Yes, getting rejected 2x by my son in 1 day and watching him choose someone else quite literally tore my heart apart. And yes, I felt super humiliated and super guilty for choosing to be a working mummy versus a full-time mummy.

I was screaming at myself that I only have myself to blame. I chose to go back to work to earn more money for the family. I chose to focus on getting my rest. I chose not to latch but pump instead. Of course my son won’t love me as much as he loves my helper who’s always by his side.

But after I was done, I remembered –

Yes, I chose to go back to work to earn more money for the family – so he gets a more comfortable life.

Yes, I chose to focus on getting my rest – because I’m his mummy for life and I need to be healthy & strong for that.

Yes, I chose not to latch but pump milk instead – so that whenever I need to be away from him, he won’t feel abandoned whenever he gets the bottle instead.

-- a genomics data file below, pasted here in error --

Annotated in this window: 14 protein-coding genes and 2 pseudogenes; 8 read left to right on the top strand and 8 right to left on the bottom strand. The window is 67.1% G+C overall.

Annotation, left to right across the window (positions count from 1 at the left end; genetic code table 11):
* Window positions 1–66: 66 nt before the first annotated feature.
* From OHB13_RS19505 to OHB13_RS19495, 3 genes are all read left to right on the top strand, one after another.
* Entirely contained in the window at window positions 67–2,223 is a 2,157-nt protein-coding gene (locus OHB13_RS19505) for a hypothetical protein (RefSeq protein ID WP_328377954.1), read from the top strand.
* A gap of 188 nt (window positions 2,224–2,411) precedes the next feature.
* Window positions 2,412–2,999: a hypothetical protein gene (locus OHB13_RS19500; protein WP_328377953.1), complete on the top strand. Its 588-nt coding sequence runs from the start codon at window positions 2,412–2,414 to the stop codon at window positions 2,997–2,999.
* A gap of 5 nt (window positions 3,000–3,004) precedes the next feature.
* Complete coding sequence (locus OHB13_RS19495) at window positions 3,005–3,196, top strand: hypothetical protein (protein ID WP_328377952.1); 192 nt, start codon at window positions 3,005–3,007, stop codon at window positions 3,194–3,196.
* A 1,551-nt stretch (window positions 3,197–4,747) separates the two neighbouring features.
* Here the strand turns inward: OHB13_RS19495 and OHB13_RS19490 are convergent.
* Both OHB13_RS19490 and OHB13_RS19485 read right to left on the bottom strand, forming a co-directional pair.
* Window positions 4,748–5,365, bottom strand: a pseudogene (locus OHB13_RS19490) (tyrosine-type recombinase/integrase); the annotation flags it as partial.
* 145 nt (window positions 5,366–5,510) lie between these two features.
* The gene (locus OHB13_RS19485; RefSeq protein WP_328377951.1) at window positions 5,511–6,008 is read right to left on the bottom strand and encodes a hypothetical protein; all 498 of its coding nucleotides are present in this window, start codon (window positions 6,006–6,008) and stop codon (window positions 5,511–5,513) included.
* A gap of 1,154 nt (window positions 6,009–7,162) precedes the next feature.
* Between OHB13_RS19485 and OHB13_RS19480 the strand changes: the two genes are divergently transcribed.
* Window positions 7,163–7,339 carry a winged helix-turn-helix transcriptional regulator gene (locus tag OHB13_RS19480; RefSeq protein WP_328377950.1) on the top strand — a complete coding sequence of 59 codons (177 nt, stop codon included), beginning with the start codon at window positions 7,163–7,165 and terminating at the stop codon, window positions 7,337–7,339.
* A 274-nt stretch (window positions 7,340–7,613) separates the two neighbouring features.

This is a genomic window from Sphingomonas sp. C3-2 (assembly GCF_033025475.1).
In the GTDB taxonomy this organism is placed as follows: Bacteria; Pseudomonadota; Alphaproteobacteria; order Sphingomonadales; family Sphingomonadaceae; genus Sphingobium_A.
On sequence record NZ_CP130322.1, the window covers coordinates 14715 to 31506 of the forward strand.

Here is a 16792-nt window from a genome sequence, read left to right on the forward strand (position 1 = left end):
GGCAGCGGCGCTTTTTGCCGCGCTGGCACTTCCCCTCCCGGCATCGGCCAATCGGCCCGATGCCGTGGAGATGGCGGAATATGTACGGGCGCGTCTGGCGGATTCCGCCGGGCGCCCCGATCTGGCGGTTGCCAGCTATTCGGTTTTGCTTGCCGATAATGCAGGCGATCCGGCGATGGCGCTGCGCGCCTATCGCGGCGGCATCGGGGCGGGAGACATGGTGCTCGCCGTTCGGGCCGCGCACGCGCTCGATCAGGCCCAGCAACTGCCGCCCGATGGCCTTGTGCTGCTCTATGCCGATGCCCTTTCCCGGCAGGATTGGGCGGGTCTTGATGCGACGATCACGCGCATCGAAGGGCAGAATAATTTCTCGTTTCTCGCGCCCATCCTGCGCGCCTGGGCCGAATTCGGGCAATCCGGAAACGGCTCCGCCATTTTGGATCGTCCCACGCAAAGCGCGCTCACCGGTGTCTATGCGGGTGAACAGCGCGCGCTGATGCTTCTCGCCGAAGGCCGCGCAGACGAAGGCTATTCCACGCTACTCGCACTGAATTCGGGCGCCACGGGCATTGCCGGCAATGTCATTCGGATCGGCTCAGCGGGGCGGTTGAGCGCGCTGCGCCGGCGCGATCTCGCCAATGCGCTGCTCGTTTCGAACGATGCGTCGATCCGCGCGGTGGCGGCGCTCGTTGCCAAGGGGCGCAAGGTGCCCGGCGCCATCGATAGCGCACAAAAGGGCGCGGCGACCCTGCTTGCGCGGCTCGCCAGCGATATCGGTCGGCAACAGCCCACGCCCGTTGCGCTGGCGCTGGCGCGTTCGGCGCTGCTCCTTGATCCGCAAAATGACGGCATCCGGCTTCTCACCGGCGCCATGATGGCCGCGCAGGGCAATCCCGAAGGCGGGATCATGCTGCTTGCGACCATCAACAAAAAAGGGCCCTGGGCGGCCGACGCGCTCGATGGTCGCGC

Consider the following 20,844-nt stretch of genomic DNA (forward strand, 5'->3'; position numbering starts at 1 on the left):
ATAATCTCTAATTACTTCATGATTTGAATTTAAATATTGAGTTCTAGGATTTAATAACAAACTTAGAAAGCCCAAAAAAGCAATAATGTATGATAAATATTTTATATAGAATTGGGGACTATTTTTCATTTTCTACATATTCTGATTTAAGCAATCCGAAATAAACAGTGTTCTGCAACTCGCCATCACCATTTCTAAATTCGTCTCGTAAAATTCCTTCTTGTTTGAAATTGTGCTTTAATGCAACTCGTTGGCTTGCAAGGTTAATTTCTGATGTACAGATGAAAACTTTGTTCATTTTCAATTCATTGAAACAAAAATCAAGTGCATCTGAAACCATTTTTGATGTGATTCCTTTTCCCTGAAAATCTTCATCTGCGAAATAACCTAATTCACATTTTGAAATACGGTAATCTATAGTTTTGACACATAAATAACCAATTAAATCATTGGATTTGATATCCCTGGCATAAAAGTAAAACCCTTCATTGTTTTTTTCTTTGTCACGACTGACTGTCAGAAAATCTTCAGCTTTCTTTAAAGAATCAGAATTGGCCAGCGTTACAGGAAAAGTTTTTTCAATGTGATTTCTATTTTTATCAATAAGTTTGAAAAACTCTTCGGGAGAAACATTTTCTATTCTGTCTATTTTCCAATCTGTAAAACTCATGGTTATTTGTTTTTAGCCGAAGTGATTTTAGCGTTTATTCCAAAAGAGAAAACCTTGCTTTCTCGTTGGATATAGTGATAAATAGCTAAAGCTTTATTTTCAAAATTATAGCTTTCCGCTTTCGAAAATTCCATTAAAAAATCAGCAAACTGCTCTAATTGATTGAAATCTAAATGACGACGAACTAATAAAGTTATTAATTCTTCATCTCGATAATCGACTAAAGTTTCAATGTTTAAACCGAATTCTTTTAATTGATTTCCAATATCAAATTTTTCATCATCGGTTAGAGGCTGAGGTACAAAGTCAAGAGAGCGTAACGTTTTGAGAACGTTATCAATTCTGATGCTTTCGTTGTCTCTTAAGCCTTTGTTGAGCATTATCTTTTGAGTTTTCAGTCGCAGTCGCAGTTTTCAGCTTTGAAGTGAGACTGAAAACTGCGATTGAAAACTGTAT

Those were all conscious decisions I made – because I believe that’s what’s best for him. So, why should this arrangement with my helper be any different?

It’s indeed better for my child as my helper is always at home, and she truly loves my son to bits. It’s actually very comforting and endearing to me. I’m totally okay with having to leave the house for the day, knowing that she will take care of my baby for me. (Of course I will miss my baby A LOT and pester her on WhatsApp and check in on my home CCTVs lol)

When I put things into perspective (plus receiving non-hormonal/exhausted words of wisdom from a close friend), it’s actually good that David is surrounded by love. And again, that’s what I wanted.

Then I realised –

My response was that of a child that wasn’t taught to regulate her feelings